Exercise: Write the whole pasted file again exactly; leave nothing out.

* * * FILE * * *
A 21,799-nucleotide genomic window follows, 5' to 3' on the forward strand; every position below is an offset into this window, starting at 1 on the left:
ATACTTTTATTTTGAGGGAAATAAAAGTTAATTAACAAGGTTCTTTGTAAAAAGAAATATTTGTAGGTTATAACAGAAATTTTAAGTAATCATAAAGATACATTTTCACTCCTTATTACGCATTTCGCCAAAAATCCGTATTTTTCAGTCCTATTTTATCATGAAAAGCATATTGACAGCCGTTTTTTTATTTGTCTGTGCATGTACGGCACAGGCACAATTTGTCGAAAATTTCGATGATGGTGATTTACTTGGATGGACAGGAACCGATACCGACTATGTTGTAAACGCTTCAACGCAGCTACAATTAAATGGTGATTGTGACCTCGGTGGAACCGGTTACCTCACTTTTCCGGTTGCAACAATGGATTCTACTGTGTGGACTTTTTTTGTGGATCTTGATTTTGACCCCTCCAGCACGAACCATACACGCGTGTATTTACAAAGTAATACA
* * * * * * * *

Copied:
A 21,799-nucleotide genomic window follows, 5' to 3' on the forward strand; every position below is an offset into this window, starting at 1 on the left:
ATACTTTTATTTTGAGGGAAATAAAAGTTAATTAACAAGGTTCTTTGTAAAAAGAAATATTTGTAGGTTATAACAGAAATTTTAAGTAATCATAAAGATACATTTTCACTCCTTATTACGCATTTCGCCAAAAATCCGTATTTTTCAGTCCTATTTTATCATGAAAAGCATATTGACAGCCGTTTTTTTATTTGTCTGTGCATGTACGGCACAGGCACAATTTGTCGAAAATTTCGATGATGGTGATTTACTTGGATGGACAGGAACCGATACCGACTATGTTGTAAACGCTTCAACGCAGCTACAATTAAATGGTGATTGTGACCTCGGTGGAACCGGTTACCTCACTTTTCCGGTTGCAACAATGGATTCTACTGTGTGGACTTTTTTTGTGGATCTTGATTTTGACCCCTCCAGCACGAACCATACACGCGTGTATTTACAAAGTAATACA